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Rheumatoid Arthritis (RA)

Overview

Rheumatoid arthritis is an autoimmune disease in which your body’s immune system reacts abnormally against the synovial membrane lining your joints resulting in inflammation on both sides of your body. Most commonly, the wrist and small joints of the body are affected and appear red, swollen, tender, stiff, and deformed if not treated. The disease is lifelong and can affect other body organs like the skin, heart, lungs, and eyes.
The actual cause of the disease is still unknown, but a combination of genetic and environmental factors is thought to play a role. Environmental factors such as smoking, infection, and trauma can trigger a reaction in genetically susceptible patients.
The treatment aims to reduce pain and inflammation by giving analgesics, NSAIDs, etc., and slowing down the progression of the disease by giving disease-modifying agents like hydroxychloroquine and methotrexate.

Causes

The exact cause of the disease is unknown; however, it is thought to result from a combination of genetic and environmental factors. Your immune system is programmed to attack the bacteria, viruses foreign cells; however, in some people, triggers such as infection, smoking, trauma can disturb the immune system, which starts a series of inflammatory reactions and cause damage to the synovial lining of the joints. Once the damage is done, it cannot be reversed.

Epidemiology

Rheumatoid arthritis is the most common autoimmune inflammatory disorder. It is more common in Native Americans rather than Caribbean Americans. The peak age group is between 35- 50 years, affecting females more than males.

Risk Factors

Certain factors put you at high risk of inflammation.

  • Family history
  • Female gender
  • Being overweight
  • Smoking
  • Excessive use of caffeine, red meat, salts, and sugars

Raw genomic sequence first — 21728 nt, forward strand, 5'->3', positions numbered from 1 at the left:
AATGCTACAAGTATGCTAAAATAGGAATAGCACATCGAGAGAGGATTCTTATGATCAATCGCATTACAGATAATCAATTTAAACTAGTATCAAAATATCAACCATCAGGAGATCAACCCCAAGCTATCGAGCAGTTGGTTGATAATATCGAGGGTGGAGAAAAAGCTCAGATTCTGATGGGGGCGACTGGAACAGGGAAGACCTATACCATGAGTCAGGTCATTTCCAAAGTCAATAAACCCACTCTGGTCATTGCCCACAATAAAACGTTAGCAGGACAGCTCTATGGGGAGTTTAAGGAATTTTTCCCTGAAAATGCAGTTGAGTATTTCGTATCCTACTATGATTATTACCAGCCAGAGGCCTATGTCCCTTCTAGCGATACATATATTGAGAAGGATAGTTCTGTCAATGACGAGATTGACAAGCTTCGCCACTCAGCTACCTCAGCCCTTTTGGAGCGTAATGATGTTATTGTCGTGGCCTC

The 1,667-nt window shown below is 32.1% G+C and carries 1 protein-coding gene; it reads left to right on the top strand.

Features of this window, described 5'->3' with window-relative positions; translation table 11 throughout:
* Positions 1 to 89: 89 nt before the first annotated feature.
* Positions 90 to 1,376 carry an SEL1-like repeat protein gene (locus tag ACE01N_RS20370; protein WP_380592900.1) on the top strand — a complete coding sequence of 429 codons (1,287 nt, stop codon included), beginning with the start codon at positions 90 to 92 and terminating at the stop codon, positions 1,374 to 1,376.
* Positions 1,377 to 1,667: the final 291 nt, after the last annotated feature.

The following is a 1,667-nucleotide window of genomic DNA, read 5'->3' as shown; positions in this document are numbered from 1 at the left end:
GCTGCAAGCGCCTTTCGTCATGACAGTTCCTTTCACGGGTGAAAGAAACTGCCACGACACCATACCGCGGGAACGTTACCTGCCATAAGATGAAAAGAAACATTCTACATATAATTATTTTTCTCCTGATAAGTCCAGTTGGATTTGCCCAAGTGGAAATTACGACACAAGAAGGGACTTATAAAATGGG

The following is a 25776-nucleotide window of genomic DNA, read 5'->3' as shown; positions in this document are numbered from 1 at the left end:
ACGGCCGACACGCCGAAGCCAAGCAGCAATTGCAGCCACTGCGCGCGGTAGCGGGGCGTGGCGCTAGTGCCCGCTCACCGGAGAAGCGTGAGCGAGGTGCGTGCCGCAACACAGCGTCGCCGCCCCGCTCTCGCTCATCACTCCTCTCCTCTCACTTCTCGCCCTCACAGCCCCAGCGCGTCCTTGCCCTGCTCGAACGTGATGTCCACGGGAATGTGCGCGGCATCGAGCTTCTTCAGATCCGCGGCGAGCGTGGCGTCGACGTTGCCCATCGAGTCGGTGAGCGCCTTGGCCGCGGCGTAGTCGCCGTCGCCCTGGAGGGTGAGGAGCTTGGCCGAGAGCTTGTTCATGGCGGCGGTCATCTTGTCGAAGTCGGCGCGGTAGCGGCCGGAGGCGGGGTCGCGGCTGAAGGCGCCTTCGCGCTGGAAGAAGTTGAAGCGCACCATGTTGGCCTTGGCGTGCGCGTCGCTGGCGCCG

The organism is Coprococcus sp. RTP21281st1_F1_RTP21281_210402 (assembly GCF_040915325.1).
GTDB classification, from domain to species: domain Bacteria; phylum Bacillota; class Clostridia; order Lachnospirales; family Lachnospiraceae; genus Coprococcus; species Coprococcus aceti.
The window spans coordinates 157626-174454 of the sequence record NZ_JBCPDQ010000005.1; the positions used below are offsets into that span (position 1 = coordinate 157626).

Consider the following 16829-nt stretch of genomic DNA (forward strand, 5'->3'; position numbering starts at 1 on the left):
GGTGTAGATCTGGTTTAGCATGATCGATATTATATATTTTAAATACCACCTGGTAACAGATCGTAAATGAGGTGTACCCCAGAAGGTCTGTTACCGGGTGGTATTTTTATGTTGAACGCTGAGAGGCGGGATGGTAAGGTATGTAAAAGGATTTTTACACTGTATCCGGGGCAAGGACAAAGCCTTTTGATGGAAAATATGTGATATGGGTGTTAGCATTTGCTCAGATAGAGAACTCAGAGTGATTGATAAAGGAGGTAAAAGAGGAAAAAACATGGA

Signs And Symptoms

You may experience the following symptoms if you are suffering from the disease;

  • Red swollen, painful joints
  • Small joints of both hands are affected first, followed by wrists and larger joints( knees, elbows)
  • Stiffness of the joints that is severe in the morning and after rest
  • Movement limitation of the joints
  • Fever, fatigue, loss of appetite

These symptoms vary in severity and can sometimes remit or, at other times can flare up due to triggers. Other organs of the body can also be affected like

  • Skin: redness, rashes, nodules
  • Lungs: nodules, fibrosis
  • Heart: endocarditis (inflammation), fibrosis, increased risk of heart attacks, stroke
  • Eye: scleritis, episcleritis (inflammation of eyeball layers)
  • Nerves: neuropathy

Diagnosis

The diagnosis is made on clinical symptoms and physical examination. Other tests can be advised to complement the diagnosis.
The important features that support the diagnosis of RA are the symmetric involvement of small joints of hands and morning stiffness of more than one hour. Upon physical examination, your doctor may find swelling, tenderness (pain on the touch), nodules, some deformities of fingers, and the limitation of movement of the joints.